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In his new role, Mr. Weems will work to ensure, for example, that interactions between the company’s sales and marketing representatives and healthcare professionals comply with regulatory standards.
He will also help the company respond to potential regulatory changes. Amid growing public dismay over high drug prices, U.S. lawmakers have discussed proposals that could limit pharmaceutical companies in how they price their products. President Biden this month issued an executive order aimed at lowering prices for prescription drugs, including by allowing states to import drugs from Canada.
In an interview with Risk & Compliance Journal, Mr. Weems spoke about how compliance is changing for Eli Lilly in light of the coronavirus pandemic and the changing regulatory environment. Edited excerpts follow.
WSJ: Coming into this position, what are your priorities? Are there any changes you’re looking to make?
Mr. Weems: We need to be doing [compliance] in ways that are easier for our colleagues to understand. We need to be thinking about how it can be easier to get the information—as we enable, partner, and assist our colleagues in doing their work. That’s not sexy. But it’s really, really important in delivering a program that meets the needs of the business.
We have to be making sure that we have the right capabilities, that our monitoring and assessing of risks are right. And that we’re doing that in the best ways. That we’re running our enterprise risk-management program in the best ways. That we are optimizing our training and communications resources.
WSJ: Has how you monitor and track compliance with your different regulatory obligations at Eli Lilly evolved in recent years?
Mr. Weems: Yes, it is evolving. It’s about trying to move from a far more manual, individual and observation-predominant [approach]…to [one] where there’s a lot of data feeds.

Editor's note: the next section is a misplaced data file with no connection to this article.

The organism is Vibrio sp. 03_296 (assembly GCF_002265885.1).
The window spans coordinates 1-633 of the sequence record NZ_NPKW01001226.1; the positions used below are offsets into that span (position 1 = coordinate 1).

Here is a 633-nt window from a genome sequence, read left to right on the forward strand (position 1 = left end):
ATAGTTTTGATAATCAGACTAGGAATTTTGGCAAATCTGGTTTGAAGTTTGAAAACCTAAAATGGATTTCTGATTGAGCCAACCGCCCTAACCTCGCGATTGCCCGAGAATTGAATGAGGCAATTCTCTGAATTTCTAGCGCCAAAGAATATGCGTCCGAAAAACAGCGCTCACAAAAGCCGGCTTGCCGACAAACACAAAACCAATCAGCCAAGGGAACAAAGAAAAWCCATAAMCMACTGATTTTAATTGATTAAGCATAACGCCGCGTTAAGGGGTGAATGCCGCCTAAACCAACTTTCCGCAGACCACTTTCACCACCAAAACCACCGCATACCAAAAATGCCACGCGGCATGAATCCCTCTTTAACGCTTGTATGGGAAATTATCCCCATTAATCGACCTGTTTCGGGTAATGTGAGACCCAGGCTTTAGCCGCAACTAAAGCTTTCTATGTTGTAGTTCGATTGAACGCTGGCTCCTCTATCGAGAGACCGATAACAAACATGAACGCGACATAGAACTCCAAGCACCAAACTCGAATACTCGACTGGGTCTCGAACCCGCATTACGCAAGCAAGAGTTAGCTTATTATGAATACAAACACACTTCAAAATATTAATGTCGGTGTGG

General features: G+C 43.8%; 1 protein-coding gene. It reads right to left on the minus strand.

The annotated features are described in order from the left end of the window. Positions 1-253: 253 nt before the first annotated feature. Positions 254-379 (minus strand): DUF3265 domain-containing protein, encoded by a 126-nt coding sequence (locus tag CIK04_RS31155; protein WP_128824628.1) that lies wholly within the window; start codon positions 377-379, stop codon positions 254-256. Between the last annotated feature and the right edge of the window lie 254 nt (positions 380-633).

The challenge is: How do we connect all of this data to get a more holistic picture, and get insights? How do we use machine learning to show the outliers, because it can do it far more efficiently than we can?
I’ve now had two conversations and one deeper dive with the new leader of our information and digital solutions group [Diogo Rau], as we think about the partnership between that group and our global ethics and compliance, and enterprise risk-management function.
He was about as excited as I was during the conversation. So I see it as a really strong partnership. But you know, you’re moving data from different systems, from different platforms. The details are not insignificant, and the journey is not an easy one. But that is the future of doing monitoring work even better.
WSJ: What do you see as the biggest risks or compliance challenges that the pharmaceutical industry is facing right now?
Mr. Weems: One big issue across the industry is cyber threats. I think we will continue to see cyber and information security as a significant risk that companies are working hard to mitigate.
Not surprisingly, as a pharmaceutical company, we continue to pay close attention to the pricing and access environment. What Covid reminded all of us is the important role that the pharmaceutical and biotech industry plays in providing answers to challenging health and medical issues. But we know that there are important access challenges that we still face, domestically and internationally. That’s a risk during the pandemic, particularly as we are ramping up vaccines and antibodies.
There is an increased regulatory focus on questions of quality. That’s a conversation that’s important to us as well, that we pay lots of attention to.
The last one that I would mention [are the risks posed by] corruption, bribery and transfers of value. We’re always thinking about and working hard to avoid any kind of material compliance failures. We want to be super diligent in running our programs and making the right decisions.
WSJ: Are there any ways that the company has adapted to doing compliance during the pandemic, that you think ended up being positive and will kind of stick around?
Mr. Weems: In short, we never stopped doing compliance. Yes, you didn’t have to travel. But we were still having communications and conversations with healthcare professionals. Making sure that we were getting that right and being accurate and monitoring those communications did not stop.